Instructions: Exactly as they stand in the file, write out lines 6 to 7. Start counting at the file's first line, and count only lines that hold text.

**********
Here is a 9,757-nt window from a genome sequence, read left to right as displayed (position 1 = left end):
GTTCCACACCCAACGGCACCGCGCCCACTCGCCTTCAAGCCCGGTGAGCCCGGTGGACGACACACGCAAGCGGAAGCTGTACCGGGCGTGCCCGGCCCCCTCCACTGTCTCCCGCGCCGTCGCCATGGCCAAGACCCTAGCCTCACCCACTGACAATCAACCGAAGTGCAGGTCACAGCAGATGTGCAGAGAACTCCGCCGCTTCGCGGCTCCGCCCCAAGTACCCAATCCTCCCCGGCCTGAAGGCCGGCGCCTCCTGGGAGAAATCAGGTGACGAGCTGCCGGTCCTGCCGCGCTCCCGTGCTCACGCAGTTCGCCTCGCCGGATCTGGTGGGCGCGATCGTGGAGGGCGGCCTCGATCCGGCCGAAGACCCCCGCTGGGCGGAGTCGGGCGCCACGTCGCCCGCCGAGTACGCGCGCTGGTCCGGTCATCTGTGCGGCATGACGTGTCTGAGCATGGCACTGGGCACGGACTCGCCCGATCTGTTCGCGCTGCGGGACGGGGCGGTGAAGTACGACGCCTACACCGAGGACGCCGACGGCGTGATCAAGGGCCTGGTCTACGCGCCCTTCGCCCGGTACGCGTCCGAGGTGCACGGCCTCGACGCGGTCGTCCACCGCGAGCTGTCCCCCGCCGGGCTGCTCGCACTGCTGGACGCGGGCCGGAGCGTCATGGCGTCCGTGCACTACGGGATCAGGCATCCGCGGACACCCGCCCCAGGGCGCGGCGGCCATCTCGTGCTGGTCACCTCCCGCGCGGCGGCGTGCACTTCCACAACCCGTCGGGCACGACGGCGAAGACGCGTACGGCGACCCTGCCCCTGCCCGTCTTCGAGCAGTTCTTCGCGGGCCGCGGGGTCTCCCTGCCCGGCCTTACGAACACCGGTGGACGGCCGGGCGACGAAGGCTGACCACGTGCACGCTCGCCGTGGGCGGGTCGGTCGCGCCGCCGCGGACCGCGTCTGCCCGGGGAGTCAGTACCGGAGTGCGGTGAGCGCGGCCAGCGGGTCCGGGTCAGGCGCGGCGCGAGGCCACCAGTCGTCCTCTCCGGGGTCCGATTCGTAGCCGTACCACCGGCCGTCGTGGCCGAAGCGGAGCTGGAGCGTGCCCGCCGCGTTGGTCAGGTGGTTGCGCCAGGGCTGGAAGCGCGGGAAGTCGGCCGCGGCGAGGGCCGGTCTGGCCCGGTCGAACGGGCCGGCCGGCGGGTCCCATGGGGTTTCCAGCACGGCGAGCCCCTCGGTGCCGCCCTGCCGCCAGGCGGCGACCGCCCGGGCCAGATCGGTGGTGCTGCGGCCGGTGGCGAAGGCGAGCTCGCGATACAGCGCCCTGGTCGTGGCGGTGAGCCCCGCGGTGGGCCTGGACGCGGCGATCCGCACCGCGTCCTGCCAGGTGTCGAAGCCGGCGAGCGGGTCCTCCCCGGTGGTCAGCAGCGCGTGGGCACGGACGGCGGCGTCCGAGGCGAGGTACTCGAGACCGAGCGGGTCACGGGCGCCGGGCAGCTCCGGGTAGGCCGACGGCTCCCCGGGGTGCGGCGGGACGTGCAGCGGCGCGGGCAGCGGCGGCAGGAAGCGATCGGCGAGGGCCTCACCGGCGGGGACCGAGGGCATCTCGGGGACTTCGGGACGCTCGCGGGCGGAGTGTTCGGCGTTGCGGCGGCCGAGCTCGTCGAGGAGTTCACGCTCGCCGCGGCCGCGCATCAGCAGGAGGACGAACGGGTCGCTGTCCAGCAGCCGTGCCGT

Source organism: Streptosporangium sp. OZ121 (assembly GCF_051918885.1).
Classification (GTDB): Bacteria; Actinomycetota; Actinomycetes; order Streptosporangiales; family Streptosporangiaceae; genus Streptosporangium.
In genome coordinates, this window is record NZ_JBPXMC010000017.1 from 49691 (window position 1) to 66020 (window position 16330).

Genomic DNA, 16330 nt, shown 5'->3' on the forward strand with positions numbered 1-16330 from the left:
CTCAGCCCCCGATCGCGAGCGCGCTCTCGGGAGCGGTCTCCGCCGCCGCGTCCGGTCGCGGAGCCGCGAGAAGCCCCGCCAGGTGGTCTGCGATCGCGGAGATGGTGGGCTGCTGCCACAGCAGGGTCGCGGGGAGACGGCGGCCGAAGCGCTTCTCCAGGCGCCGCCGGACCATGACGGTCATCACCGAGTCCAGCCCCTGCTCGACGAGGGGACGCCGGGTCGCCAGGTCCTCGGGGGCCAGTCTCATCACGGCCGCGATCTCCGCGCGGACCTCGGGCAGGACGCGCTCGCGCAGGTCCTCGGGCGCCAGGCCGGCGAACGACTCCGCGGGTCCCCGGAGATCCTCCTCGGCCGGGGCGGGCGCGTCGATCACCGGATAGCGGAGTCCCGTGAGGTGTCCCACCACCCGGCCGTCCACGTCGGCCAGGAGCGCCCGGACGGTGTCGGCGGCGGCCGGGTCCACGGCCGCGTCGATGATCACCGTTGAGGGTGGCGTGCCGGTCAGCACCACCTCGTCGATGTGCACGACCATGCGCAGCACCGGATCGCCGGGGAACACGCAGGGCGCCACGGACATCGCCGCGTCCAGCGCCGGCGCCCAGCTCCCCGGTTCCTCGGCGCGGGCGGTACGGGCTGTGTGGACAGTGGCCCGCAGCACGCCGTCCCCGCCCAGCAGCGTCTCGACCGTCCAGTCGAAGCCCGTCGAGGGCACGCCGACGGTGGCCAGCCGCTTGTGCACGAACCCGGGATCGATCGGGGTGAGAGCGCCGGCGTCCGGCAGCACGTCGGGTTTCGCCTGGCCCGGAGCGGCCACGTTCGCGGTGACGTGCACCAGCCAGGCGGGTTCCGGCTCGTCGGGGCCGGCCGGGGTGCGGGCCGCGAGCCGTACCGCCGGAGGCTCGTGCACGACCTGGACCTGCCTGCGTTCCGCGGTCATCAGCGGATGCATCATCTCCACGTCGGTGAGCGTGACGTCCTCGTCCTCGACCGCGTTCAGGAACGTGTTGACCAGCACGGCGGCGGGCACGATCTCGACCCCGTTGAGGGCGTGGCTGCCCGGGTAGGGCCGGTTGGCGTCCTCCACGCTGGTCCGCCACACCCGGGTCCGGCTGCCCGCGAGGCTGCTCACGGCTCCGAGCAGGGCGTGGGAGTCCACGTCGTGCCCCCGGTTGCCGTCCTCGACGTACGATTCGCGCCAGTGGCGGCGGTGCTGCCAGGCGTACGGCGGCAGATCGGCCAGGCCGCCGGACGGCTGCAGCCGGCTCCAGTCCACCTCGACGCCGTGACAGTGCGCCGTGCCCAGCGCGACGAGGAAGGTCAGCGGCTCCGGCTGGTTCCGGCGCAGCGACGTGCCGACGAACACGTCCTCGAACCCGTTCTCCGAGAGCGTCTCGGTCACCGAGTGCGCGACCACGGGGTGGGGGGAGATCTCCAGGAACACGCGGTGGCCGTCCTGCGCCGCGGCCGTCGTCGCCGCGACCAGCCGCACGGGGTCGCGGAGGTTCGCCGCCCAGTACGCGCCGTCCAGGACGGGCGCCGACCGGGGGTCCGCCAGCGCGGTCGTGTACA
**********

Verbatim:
Genomic DNA, 16330 nt, shown 5'->3' on the forward strand with positions numbered 1-16330 from the left:
CTCAGCCCCCGATCGCGAGCGCGCTCTCGGGAGCGGTCTCCGCCGCCGCGTCCGGTCGCGGAGCCGCGAGAAGCCCCGCCAGGTGGTCTGCGATCGCGGAGATGGTGGGCTGCTGCCACAGCAGGGTCGCGGGGAGACGGCGGCCGAAGCGCTTCTCCAGGCGCCGCCGGACCATGACGGTCATCACCGAGTCCAGCCCCTGCTCGACGAGGGGACGCCGGGTCGCCAGGTCCTCGGGGGCCAGTCTCATCACGGCCGCGATCTCCGCGCGGACCTCGGGCAGGACGCGCTCGCGCAGGTCCTCGGGCGCCAGGCCGGCGAACGACTCCGCGGGTCCCCGGAGATCCTCCTCGGCCGGGGCGGGCGCGTCGATCACCGGATAGCGGAGTCCCGTGAGGTGTCCCACCACCCGGCCGTCCACGTCGGCCAGGAGCGCCCGGACGGTGTCGGCGGCGGCCGGGTCCACGGCCGCGTCGATGATCACCGTTGAGGGTGGCGTGCCGGTCAGCACCACCTCGTCGATGTGCACGACCATGCGCAGCACCGGATCGCCGGGGAACACGCAGGGCGCCACGGACATCGCCGCGTCCAGCGCCGGCGCCCAGCTCCCCGGTTCCTCGGCGCGGGCGGTACGGGCTGTGTGGACAGTGGCCCGCAGCACGCCGTCCCCGCCCAGCAGCGTCTCGACCGTCCAGTCGAAGCCCGTCGAGGGCACGCCGACGGTGGCCAGCCGCTTGTGCACGAACCCGGGATCGATCGGGGTGAGAGCGCCGGCGTCCGGCAGCACGTCGGGTTTCGCCTGGCCCGGAGCGGCCACGTTCGCGGTGACGTGCACCAGCCAGGCGGGTTCCGGCTCGTCGGGGCCGGCCGGGGTGCGGGCCGCGAGCCGTACCGCCGGAGGCTCGTGCACGACCTGGACCTGCCTGCGTTCCGCGGTCATCAGCGGATGCATCATCTCCACGTCGGTGAGCGTGACGTCCTCGTCCTCGACCGCGTTCAGGAACGTGTTGACCAGCACGGCGGCGGGCACGATCTCGACCCCGTTGAGGGCGTGGCTGCCCGGGTAGGGCCGGTTGGCGTCCTCCACGCTGGTCCGCCACACCCGGGTCCGGCTGCCCGCGAGGCTGCTCACGGCTCCGAGCAGGGCGTGGGAGTCCACGTCGTGCCCCCGGTTGCCGTCCTCGACGTACGATTCGCGCCAGTGGCGGCGGTGCTGCCAGGCGTACGGCGGCAGATCGGCCAGGCCGCCGGACGGCTGCAGCCGGCTCCAGTCCACCTCGACGCCGTGACAGTGCGCCGTGCCCAGCGCGACGAGGAAGGTCAGCGGCTCCGGCTGGTTCCGGCGCAGCGACGTGCCGACGAACACGTCCTCGAACCCGTTCTCCGAGAGCGTCTCGGTCACCGAGTGCGCGACCACGGGGTGGGGGGAGATCTCCAGGAACACGCGGTGGCCGTCCTGCGCCGCGGCCGTCGTCGCCGCGACCAGCCGCACGGGGTCGCGGAGGTTCGCCGCCCAGTACGCGCCGTCCAGGACGGGCGCCGACCGGGGGTCCGCCAGCGCGGTCGTGTACA